topical media & game development

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codecs and standards

without compression delivery is virtually impossible

learning objectives

After reading this chapter you should be able to demonstrate the necessity of compression, to discuss criteria for the selection of codecs and mention some of the alternatives, to characterize the MPEG-4 and SMIL standards, to explain the difference between MPEG-4 and MPEG-2, and to speculate about the feasibility of a semantic multimedia web.

Without compression and decompression, digital information delivery would be virtually impossible. In this chapter we will take a more detailed look at compression and decompression. It contains the information that you may possibly need to decide on a suitable compression and decompression scheme (codec) for your future multimedia productions.

We will also discuss the standards that may govern the future (multimedia) Web, including MPEG-4, SMIL and RM3D. We will explore to what extent these standards allow us to realize the optimal multimedia platform, that is one that embodies digital convergence in its full potential. Finally, we will investigate how these ideas may ultimately lead to a (multimedia) semantic web.






3. codecs and standards



projects & further reading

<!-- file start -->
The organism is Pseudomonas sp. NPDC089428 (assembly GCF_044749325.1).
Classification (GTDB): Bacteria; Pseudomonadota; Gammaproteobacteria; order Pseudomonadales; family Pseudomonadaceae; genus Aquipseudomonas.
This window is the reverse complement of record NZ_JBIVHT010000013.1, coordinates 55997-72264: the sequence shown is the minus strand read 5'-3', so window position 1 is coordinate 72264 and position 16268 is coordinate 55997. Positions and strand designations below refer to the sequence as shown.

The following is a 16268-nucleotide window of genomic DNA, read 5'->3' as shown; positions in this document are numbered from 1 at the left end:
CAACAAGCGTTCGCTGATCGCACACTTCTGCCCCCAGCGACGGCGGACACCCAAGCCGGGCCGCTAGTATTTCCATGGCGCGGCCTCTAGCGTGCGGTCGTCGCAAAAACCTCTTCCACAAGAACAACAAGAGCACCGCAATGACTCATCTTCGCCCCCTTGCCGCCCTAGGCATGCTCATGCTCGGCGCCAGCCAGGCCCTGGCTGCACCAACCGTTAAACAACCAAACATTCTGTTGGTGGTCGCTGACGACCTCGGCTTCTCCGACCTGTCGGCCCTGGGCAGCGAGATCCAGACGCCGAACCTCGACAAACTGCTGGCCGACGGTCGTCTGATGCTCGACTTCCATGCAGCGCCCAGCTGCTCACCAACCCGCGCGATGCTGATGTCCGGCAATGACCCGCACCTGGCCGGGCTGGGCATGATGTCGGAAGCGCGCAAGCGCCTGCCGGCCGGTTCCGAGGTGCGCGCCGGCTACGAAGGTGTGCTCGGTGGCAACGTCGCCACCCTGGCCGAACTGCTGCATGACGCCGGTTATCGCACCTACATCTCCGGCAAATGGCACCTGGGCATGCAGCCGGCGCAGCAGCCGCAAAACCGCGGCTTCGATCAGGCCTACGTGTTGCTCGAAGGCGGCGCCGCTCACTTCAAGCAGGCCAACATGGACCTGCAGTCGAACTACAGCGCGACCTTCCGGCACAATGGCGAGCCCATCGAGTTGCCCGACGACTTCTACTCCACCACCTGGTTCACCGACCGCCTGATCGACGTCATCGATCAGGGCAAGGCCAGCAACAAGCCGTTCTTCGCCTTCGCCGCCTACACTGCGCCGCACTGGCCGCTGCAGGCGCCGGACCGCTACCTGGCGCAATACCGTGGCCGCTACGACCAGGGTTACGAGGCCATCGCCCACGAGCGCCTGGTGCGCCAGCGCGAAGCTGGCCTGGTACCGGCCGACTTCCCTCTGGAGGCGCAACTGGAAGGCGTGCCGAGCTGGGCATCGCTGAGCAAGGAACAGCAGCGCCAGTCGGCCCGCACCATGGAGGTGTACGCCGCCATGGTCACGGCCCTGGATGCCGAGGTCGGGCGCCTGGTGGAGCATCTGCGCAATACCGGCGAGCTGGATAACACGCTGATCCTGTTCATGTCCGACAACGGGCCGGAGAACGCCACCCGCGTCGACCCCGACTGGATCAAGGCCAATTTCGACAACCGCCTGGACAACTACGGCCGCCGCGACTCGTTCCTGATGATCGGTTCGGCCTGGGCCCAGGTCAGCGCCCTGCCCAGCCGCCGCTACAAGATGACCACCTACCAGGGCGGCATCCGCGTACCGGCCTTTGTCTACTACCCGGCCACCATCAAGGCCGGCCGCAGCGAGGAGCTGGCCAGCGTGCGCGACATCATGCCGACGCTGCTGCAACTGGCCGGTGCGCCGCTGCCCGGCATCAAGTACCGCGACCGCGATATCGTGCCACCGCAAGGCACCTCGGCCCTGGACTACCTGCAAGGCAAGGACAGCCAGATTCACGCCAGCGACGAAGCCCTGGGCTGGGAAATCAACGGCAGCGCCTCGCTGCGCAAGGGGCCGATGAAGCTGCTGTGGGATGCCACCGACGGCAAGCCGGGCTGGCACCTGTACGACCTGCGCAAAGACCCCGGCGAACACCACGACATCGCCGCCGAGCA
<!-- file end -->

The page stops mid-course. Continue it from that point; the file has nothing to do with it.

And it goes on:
As a project, you may think of implementing for example JPEG compression, following  [Li and Drew (2004)], or a SMIL-based application for cultural heritage.

You may further explore the technical issues on authoring DV material, using any of the Adobe, mentioned in appendix E. or compare

For further reading I advice you to take a look at the respective specifications of MPEG-4 and SMIL, and compare the functionality of MPEG-4 and SMIL-based presentation environments. An invaluable book dealing with the many technical aspects of compression and standards in  [Li and Drew (2004)].

the artwork

  1. costume designs -- photographed from Die Russchische Avantgarde und die Buhne 1890-1930
  2. theatre scene design, also from (above)
  3. dance Erica Russel,  [Wiedermann (2004)]
  4. MPEG-4 -- bits rates, from  [Koenen (2000)].
  5. MPEG-4 -- scene positioning, from  [Koenen (2000)].
  6. MPEG-4 -- up and downstream data, from  [Koenen (2000)].
  7. MPEG-4 -- left: scene graph; right: sprites, from  [Koenen (2000)].
  8. MPEG-4 -- syntax, from  [Koenen (2000)].
  9. MIT Media Lab web site.
  10. student work -- multimedia authoring I, dutch windmill.
  11. student work -- multimedia authoring I, Schröder house.
  12. student work -- multimedia authoring I, train station.
  13. animation -- Joan Gratch, from  [Wiedermann (2004)].
  14. animation -- Joan Gratch, from  [Wiedermann (2004)].
  15. animation -- Joan Gratch, from  [Wiedermann (2004)].
  16. animation -- Joan Gratch, from  [Wiedermann (2004)].
  17. Agneta and Frieda example.
  18. diagram (Clima Futura) game elements
  19. signs -- people,  [ van Rooijen (2003)], p. 246, 247.
Both the costume designs and theatre scene designs of the russian avantgarde movement are expressionist in nature. Yet, they show humanity and are in their own way very humorous. The dance animation by Erica Russell, using basic shapes and rhythms to express the movement of dance, is to some extent both solemn and equally humorous. The animations by Joan Gratch use morphing, to transform wellknown artworks into other equally wellknown artworks.

(C) Æliens 04/09/2009

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